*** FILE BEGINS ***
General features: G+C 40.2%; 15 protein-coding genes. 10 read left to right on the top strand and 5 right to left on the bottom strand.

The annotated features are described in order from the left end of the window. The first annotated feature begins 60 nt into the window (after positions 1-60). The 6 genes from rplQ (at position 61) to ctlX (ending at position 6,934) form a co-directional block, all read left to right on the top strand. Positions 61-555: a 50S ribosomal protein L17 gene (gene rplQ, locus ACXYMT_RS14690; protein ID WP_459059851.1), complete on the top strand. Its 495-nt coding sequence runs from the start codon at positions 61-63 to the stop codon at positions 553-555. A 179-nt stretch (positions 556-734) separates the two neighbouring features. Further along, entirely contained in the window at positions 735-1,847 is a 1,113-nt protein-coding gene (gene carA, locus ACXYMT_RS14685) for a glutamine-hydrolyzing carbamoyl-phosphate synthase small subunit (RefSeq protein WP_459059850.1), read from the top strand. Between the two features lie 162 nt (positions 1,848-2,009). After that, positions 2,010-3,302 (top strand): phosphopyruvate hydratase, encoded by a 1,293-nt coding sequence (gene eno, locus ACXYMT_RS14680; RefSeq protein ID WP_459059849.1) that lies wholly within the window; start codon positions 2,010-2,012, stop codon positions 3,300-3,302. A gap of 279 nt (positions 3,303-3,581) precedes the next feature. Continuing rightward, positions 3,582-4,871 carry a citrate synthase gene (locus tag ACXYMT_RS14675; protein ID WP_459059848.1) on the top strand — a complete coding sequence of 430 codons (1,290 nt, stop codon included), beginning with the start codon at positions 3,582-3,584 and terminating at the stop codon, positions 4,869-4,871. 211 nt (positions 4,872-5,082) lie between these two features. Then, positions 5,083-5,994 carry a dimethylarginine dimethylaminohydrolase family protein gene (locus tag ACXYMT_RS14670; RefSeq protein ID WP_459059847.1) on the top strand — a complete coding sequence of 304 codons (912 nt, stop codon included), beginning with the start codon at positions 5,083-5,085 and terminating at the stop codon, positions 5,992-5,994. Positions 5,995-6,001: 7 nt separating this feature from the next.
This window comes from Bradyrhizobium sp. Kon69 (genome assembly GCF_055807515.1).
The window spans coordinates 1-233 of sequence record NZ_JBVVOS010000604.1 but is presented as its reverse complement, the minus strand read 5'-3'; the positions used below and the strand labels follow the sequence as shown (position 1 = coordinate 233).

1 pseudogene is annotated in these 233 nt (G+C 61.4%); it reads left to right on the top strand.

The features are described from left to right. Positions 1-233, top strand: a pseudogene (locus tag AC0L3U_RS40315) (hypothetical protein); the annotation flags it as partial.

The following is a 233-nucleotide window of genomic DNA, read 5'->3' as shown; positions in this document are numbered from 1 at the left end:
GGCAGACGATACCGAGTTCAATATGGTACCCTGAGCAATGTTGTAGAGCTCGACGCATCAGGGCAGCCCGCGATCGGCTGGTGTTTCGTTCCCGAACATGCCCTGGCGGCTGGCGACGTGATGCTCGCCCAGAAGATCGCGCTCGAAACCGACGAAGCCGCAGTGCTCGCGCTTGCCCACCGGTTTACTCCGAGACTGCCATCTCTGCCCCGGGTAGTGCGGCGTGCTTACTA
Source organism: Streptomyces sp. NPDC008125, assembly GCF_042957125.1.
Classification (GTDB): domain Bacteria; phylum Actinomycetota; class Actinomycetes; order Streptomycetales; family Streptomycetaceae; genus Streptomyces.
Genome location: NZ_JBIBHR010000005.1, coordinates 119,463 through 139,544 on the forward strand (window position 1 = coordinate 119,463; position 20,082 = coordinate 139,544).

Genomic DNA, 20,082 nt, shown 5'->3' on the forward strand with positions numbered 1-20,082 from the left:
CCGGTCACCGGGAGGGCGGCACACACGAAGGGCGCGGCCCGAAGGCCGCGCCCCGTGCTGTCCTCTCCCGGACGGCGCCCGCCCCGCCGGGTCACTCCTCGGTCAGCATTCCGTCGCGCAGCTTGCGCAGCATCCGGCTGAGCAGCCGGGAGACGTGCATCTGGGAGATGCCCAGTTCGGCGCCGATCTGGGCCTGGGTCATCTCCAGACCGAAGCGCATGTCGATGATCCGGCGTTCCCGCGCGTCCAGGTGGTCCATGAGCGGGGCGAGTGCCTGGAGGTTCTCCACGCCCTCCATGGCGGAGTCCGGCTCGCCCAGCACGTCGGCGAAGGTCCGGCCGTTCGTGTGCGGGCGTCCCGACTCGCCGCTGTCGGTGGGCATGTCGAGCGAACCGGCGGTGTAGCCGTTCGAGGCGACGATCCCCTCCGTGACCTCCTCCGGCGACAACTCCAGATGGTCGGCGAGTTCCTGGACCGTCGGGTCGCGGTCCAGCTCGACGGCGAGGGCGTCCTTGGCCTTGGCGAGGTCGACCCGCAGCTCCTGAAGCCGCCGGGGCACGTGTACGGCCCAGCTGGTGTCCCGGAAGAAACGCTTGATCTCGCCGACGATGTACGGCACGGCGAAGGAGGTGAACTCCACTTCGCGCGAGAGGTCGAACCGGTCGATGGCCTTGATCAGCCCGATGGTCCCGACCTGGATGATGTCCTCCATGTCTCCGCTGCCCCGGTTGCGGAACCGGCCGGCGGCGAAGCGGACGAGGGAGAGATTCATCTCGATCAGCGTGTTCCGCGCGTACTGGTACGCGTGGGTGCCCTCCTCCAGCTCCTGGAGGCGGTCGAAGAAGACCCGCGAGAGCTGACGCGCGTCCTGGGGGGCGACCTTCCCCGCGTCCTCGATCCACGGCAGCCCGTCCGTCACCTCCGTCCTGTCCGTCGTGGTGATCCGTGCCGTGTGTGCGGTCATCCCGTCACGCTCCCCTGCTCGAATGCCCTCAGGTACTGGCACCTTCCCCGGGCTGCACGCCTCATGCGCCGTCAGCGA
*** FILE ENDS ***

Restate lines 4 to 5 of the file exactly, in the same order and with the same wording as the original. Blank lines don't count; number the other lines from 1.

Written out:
The window spans coordinates 1-233 of sequence record NZ_JBVVOS010000604.1 but is presented as its reverse complement, the minus strand read 5'-3'; the positions used below and the strand labels follow the sequence as shown (position 1 = coordinate 233).

1 pseudogene is annotated in these 233 nt (G+C 61.4%); it reads left to right on the top strand.